• 15Oct

    Symptoms of the swine flu – how to diagnose it?

    Swine flu/influenza is an acute respiratory illness caused by infection with influenza group of viruses. The disease affects the respiratory tract. The mode of transmission of this disease is by coughing and sneezing.  Outbreaks of illness are of variable extent and severity occurs frequently. Such outbreaks result in significant morbidity (having a disease, being disabled or having poor health) in the general population and in increased mortality (death) rates among high-risk patients, mainly as a result of complications involving the lungs.

    Occasional cases of influenza are transmitted from pigs to humans. An outbreak of swine ‘flu’ began in 2009, initially in Mexico and then spread around the world. The causative strain is an H1N1 strain which has significant genetic variations from human strains of H1N1. This new sub type of influenza A (H1N1) virus has segments from four influenza viruses: North American Swine, North American Avian, Human Influenza and Eurasian Swine. Clinical features of infections with this strain are similar to influenza-A infection, although some cases have more prominent enteric (related to gastro-intestinal tract) features.

    Clinical features and symptoms of the swine flu

    The incubation period of the disease is 1 to 7 days. The incubation period is the duration between exposure to an infection and the appearance of  first symptoms. This disease remains communicable from one day before to seven days after the onset of symptoms or till the resolution of the illness.

    H1N1 virus can be transmitted from pigs to humans

    H1N1 virus can be transmitted from pigs to humans

    The systemic signs and symptoms are fever, cough, sore throat, headache, body ache, fatigue, diarrhea, vomiting and weakness. People with extremes of age or with pre-existing diseases are at higher risk of complications like sinusitis (inflammation of sinuses), otitis media (middle ear infection), pneumonia (lung infection), bronchiolitis (infection of respiratory passage), status asthamaticus (attack of asthma), myocarditis (inflammation of heart), pericarditis (inflammation of outer covering of heart), myositis (inflammation of muscles), rhabdomyolysis (breakdown of muscle proteins), encephalitis (brain inflammation), seizures (fits), secondary bacterial pneumonia with or without sepsis.

    Diagnosis of swine flu

    For confirmation of diagnosis, specimens like nasopharyngeal swab, throat swab, nasal swab and tracheal aspirate (for intubated patients) are obtained. Confirmation of influenza A(H1N1) swine origin infection is done through one or more of the following three tests: Real time RT PCR (Real time Reverse transcriptase polymerase chain reaction), isolation of the virus in culture or four-fold rise in virus specific neutralizing antibodies.

    Prevention of swine flu

    • It involves good infection control with hand hygiene to preclude dissemination through fomites (an inanimate object or substance, such as clothing, furniture, or soap that is capable of transmitting infectious organisms from one individual to another). The virus can survive in the environment for variable period of time (hours to days) Cleaning followed by disinfection should be done for contaminated surfaces and equipment. The virus is inactivated by many disinfecting agents like 70% ethanol, 5% benzalkonium chloride (Lysol) and 10% sodium hypochlorite.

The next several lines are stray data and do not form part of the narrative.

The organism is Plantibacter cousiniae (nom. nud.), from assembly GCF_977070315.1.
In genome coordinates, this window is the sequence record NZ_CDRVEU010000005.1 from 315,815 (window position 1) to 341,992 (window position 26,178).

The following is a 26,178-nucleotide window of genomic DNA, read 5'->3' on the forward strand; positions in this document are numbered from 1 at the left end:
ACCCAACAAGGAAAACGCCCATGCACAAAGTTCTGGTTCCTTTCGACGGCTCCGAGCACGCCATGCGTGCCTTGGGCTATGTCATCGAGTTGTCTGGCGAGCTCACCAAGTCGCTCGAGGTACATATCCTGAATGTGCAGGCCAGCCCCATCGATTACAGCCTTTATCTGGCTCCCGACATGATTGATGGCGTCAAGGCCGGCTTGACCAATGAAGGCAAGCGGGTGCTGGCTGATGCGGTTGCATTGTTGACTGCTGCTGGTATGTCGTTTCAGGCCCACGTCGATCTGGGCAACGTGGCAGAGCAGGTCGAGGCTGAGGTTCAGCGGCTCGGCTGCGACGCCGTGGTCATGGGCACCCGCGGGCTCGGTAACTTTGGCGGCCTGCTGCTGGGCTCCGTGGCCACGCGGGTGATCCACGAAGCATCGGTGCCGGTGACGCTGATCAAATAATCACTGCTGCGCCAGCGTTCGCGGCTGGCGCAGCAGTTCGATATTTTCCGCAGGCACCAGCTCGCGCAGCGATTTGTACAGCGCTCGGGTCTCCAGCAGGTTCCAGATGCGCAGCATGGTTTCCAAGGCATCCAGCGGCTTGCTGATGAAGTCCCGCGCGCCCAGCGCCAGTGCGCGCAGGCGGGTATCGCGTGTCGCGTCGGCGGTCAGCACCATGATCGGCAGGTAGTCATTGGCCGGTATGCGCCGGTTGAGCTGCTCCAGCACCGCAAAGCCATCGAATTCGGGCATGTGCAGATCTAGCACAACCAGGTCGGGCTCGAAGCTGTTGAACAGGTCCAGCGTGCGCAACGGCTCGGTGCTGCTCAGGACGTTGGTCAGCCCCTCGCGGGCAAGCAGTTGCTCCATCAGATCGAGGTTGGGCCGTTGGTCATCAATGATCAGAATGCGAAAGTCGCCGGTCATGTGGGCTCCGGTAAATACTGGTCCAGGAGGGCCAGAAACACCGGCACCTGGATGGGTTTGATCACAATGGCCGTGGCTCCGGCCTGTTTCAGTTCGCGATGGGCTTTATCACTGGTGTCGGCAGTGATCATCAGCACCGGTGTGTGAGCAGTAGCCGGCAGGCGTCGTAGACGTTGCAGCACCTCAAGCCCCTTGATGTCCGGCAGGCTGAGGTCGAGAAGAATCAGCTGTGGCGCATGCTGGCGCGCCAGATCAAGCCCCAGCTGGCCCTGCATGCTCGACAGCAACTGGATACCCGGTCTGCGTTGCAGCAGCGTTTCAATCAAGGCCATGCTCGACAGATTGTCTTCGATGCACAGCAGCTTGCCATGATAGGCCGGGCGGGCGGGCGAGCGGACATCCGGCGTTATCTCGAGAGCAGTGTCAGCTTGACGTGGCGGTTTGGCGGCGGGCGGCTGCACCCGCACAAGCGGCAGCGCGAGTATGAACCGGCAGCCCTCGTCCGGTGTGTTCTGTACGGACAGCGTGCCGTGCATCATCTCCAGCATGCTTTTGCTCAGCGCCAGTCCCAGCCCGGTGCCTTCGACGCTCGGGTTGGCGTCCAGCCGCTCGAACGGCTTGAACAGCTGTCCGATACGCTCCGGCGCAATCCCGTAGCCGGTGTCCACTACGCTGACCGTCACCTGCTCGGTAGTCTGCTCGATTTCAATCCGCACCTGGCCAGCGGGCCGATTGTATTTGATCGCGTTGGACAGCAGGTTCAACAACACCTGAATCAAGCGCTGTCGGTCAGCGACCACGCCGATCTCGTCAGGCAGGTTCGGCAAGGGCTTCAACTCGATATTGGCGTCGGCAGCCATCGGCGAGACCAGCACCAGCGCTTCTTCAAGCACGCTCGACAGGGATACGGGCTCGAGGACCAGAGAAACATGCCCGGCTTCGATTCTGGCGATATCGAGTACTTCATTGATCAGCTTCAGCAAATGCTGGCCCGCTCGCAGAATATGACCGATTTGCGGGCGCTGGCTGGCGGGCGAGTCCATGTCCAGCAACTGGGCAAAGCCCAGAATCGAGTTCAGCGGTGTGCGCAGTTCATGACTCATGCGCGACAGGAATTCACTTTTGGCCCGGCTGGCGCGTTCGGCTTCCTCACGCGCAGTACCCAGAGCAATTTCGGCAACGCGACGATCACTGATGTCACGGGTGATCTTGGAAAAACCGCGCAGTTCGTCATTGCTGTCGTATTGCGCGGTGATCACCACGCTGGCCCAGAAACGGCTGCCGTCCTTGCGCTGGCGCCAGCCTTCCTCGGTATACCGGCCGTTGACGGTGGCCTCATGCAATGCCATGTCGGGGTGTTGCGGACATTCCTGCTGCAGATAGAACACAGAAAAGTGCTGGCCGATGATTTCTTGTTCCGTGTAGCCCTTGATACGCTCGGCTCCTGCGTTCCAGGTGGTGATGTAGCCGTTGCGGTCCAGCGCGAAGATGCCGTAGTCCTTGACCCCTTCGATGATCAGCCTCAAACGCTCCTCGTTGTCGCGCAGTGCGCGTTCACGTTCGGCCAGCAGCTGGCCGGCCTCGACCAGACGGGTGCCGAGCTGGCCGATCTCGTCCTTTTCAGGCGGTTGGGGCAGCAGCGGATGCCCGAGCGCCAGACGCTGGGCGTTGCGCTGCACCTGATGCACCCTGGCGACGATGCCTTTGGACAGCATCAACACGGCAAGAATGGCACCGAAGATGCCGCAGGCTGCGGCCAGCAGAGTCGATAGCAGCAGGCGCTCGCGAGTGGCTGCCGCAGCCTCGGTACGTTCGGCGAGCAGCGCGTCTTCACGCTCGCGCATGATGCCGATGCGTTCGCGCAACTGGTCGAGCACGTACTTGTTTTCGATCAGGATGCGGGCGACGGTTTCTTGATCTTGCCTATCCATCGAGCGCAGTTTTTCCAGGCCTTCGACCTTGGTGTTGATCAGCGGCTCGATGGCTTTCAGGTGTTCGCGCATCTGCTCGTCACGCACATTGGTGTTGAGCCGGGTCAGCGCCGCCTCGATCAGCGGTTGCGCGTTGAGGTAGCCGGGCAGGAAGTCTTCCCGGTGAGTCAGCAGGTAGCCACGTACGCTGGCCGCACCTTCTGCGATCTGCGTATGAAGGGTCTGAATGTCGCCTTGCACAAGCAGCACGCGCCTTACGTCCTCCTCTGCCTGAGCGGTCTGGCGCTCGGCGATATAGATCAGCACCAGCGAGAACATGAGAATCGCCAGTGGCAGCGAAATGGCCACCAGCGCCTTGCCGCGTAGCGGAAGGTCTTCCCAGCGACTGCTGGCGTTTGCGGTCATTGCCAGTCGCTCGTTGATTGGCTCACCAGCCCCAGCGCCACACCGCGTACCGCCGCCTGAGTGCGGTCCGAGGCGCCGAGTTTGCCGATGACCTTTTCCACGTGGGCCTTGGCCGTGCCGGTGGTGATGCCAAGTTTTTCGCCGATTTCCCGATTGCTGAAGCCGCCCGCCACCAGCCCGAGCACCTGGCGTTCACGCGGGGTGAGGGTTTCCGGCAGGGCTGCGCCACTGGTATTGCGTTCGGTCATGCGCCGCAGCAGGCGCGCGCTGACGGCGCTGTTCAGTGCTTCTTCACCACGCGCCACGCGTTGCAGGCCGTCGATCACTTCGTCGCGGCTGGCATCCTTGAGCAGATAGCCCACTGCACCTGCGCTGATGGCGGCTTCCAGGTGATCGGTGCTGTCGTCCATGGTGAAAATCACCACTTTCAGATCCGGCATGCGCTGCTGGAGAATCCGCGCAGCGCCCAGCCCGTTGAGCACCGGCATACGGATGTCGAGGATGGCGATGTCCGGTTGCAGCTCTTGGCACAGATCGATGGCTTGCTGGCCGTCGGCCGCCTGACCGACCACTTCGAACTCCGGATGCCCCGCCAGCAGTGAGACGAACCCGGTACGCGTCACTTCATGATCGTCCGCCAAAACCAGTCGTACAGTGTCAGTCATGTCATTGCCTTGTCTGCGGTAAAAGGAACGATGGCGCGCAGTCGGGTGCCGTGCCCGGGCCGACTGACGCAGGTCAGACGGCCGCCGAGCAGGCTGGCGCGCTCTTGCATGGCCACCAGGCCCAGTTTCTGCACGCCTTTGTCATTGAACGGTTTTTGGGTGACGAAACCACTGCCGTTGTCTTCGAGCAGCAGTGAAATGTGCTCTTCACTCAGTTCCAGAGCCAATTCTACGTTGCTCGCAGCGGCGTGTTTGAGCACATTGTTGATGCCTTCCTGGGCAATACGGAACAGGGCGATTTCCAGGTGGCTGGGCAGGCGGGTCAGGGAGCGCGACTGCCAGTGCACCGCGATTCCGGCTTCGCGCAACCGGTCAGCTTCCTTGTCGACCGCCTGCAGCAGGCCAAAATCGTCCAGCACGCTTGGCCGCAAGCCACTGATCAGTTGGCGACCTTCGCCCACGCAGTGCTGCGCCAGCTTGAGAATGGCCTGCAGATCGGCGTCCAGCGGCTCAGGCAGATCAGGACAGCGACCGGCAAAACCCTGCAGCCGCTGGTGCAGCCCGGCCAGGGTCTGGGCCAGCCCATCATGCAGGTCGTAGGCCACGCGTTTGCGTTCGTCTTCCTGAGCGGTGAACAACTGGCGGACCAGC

• Prevention of dissemination of infection by droplet infection (coughing, sneezing) through the use of high efficiency masks (N95 mask), isolation of patients and barrier nursing through use of ‘Personal Protective Equipment’ (PPE includes cap, three layered surgical mask, gloves and gown, protective eyewear) while treating the patients.
    • Vaccination – It is recommended that people from high-risk groups be vaccinated against H1N1 virus. This includes people with chronic diseases involving lungs, heart, kidney and liver. It also includes people with Parkinson’s disease, diabetes mellitus, pregnant women and people aged  over 65 years.


    • Antiviral drugs – Oseltamivir and Zanamivir are used for treatment. Oral Oseltamivir (75 mg 12-hourly) or inhaled Zanamivir (10 mg 12-hourly) given to adult patients for 5 days can reduce the severity of symptoms if started within 48 hours of onset of symptoms. For children the dosage depends on body weight. Antiviral drugs can also be used for prevention in high-risk individuals during the ‘flu season’. Resistance can emerge to all of these agents.
    • Supportive therapy – the seriously ill patients may require admission and supportive treatment in the form of IV fluids, oxygen inhalation, antibiotics for superadded bacterial infections and intravenous nutrition.
    • Aspirin is strictly contra-indicated in any influenza patient and especially in children due to risk of Reye’s syndrome (rash, vomiting, and liver damage) with high fatality rate.

    Anna L.

    It’s all about health!
    I have academic background in drugs related Chemical Technology, as well as extensive professional experience in pharma and medical companies. My main area of interest is everyday life medicine. The goal of my articles is to give people informative answers to the questions that bother them, to dispel doubts and some common misbeliefs and also to inspire everyone to keep healthy lifestyle.

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